Texas horned lizard release, research efforts mark breakthrough in species conservation
The Texas horned lizard is one of the more than 1,300 species most in need of conservation in Texas.
However, Thursday marks a milestone for the reptile as 204 captive-bred hatchlings are released back into the wild.
For the past 10 years, the Texas Horned Lizard Coalition, in collaboration with Texas Parks and Wildlife, has been studying how to reintroduce the “horned toad” to its once occupied habitats.
These reintroduction efforts have taken place in wildlife management areas where horned lizards are essentially new vital habitat, according to TPWD.
“Texas horned lizards have large clutches with many eggs, often with multiple clutches each year,” TPWD said. “Researchers tried to move adult lizards, capture them in the wild, and then release them on the WMAs. This provided a wealth of valuable data, but it also shed light on the challenges. Many displaced lizards are dead, killed by predators. ”
Additionally, capturing and moving adult lizards from one location to another to establish self-sustaining populations may not be a long-term option, TPWD said.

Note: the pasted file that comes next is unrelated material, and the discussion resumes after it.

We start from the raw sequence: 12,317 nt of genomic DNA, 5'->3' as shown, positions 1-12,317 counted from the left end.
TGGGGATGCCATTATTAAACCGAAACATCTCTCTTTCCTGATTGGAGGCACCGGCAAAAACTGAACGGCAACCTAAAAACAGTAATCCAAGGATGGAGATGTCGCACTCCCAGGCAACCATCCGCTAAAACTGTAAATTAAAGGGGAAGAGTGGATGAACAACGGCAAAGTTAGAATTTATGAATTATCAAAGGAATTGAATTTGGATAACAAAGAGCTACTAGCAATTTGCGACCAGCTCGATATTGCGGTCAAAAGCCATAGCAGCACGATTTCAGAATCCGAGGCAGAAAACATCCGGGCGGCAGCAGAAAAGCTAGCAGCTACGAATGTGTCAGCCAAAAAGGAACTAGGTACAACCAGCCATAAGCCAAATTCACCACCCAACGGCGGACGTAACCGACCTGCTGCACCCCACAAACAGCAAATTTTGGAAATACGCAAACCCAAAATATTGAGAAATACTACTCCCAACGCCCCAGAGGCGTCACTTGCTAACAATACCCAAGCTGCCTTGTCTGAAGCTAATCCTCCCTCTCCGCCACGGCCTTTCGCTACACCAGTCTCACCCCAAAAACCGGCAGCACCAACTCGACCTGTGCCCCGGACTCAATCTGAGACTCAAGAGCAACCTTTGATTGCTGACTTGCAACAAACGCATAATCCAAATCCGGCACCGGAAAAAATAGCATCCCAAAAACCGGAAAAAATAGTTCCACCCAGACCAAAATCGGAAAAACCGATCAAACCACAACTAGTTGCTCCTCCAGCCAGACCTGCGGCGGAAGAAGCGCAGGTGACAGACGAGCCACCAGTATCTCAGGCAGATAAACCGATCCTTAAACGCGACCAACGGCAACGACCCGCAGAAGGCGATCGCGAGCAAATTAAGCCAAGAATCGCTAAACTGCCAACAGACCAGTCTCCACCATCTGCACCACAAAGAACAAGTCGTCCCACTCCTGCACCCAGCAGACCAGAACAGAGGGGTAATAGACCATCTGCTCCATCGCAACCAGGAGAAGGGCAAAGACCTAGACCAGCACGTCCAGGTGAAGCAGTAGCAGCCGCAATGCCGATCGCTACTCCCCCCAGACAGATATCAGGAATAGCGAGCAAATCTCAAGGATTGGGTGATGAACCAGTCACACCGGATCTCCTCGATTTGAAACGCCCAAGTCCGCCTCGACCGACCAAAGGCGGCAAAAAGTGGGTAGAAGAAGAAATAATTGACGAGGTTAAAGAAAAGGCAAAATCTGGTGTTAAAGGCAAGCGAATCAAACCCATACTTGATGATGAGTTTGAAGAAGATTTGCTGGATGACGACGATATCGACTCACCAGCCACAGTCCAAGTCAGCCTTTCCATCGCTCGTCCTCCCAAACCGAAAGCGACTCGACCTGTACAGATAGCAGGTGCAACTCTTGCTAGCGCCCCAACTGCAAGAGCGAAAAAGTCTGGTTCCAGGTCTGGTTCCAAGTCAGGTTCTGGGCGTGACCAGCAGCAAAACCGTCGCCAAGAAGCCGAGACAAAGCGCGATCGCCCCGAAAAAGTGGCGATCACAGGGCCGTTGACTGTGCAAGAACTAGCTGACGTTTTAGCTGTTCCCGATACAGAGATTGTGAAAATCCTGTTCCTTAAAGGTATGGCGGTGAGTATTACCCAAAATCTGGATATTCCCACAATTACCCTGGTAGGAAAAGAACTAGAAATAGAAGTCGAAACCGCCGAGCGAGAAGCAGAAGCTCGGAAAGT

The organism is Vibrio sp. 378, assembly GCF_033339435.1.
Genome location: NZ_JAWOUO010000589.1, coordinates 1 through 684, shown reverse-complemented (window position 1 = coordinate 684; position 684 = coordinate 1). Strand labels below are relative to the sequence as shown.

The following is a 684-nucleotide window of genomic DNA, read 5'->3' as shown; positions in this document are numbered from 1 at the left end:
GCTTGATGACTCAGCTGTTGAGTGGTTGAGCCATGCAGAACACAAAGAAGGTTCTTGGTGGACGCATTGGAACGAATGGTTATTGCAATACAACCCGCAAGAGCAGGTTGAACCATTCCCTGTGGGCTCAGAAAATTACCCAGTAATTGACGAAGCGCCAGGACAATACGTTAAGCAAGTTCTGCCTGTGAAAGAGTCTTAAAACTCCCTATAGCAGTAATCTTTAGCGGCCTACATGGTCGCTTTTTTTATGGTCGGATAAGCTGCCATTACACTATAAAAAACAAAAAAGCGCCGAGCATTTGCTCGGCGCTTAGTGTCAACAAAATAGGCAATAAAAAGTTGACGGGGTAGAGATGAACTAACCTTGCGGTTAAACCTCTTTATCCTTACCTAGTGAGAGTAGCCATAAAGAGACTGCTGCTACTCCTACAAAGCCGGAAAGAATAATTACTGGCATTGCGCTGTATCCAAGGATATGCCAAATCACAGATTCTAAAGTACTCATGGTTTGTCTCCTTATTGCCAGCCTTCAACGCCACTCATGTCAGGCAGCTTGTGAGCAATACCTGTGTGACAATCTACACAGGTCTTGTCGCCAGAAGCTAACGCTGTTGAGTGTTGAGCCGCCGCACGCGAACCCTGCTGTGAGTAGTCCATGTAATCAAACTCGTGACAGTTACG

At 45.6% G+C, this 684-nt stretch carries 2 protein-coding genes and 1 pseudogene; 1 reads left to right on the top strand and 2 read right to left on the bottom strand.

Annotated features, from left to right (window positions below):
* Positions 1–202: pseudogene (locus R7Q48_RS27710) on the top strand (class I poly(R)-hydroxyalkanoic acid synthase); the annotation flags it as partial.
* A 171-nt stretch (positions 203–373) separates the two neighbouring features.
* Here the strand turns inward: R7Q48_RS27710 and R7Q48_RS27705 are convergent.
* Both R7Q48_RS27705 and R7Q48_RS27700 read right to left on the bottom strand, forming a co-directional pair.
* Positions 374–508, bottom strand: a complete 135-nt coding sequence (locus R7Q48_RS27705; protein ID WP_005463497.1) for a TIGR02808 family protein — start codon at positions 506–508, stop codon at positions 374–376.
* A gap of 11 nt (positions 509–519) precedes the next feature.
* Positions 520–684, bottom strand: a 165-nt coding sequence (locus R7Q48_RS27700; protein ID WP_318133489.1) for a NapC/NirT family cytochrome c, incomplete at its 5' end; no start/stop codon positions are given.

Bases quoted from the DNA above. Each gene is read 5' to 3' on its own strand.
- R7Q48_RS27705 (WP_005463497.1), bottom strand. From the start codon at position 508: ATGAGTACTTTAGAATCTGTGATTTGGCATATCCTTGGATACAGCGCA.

“For these reasons, in recent years the focus has shifted to captive breeding Texas horned lizards at partner zoos, which allows for the breeding and release of hundreds of lizards at a time.” , said Texas Parks and Wildlife.
A recent find in August in the Mason Mountain Wilderness Management Area indicated a breakthrough in these efforts. Biologists and graduates have discovered 18 newborns, believed to be descendants of newborn babies raised in a zoo and released in 2019, blooming in their homes.
“To their knowledge, this is the first time that captive-bred horned lizards have survived long enough to breed successfully in the wild,” TPWD said. “Biologists remain optimistic that continued research and restoration will ultimately lead to self-sustaining wild populations of Texas horned lizards.”
According to Texas Parks and Wildlife, a historic bipartisan proposal, Recover US Wildlife Law, can provide the funding to save this species and hundreds more.
Anyone interested in helping can visit the Texas Wildlife Alliance online toolbox.